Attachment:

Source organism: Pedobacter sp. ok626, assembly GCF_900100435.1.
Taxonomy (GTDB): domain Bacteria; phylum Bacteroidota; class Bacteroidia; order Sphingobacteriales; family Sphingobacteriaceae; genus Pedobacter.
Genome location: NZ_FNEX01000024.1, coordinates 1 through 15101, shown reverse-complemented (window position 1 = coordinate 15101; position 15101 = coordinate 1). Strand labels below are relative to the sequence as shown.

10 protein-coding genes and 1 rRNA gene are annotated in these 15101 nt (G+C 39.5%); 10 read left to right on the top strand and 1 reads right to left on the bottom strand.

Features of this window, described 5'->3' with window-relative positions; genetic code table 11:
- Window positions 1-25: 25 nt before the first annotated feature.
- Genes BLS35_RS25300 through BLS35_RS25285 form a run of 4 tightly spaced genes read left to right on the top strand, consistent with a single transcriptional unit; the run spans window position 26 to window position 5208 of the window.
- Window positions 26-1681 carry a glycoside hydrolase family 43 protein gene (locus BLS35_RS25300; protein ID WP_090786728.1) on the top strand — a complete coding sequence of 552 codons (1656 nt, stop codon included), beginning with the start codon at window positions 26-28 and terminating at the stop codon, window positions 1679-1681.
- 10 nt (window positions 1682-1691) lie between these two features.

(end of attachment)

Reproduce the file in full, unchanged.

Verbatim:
Source organism: Pedobacter sp. ok626, assembly GCF_900100435.1.
Taxonomy (GTDB): domain Bacteria; phylum Bacteroidota; class Bacteroidia; order Sphingobacteriales; family Sphingobacteriaceae; genus Pedobacter.
Genome location: NZ_FNEX01000024.1, coordinates 1 through 15101, shown reverse-complemented (window position 1 = coordinate 15101; position 15101 = coordinate 1). Strand labels below are relative to the sequence as shown.

10 protein-coding genes and 1 rRNA gene are annotated in these 15101 nt (G+C 39.5%); 10 read left to right on the top strand and 1 reads right to left on the bottom strand.

Features of this window, described 5'->3' with window-relative positions; genetic code table 11:
- Window positions 1-25: 25 nt before the first annotated feature.
- Genes BLS35_RS25300 through BLS35_RS25285 form a run of 4 tightly spaced genes read left to right on the top strand, consistent with a single transcriptional unit; the run spans window position 26 to window position 5208 of the window.
- Window positions 26-1681 carry a glycoside hydrolase family 43 protein gene (locus BLS35_RS25300; protein ID WP_090786728.1) on the top strand — a complete coding sequence of 552 codons (1656 nt, stop codon included), beginning with the start codon at window positions 26-28 and terminating at the stop codon, window positions 1679-1681.
- 10 nt (window positions 1682-1691) lie between these two features.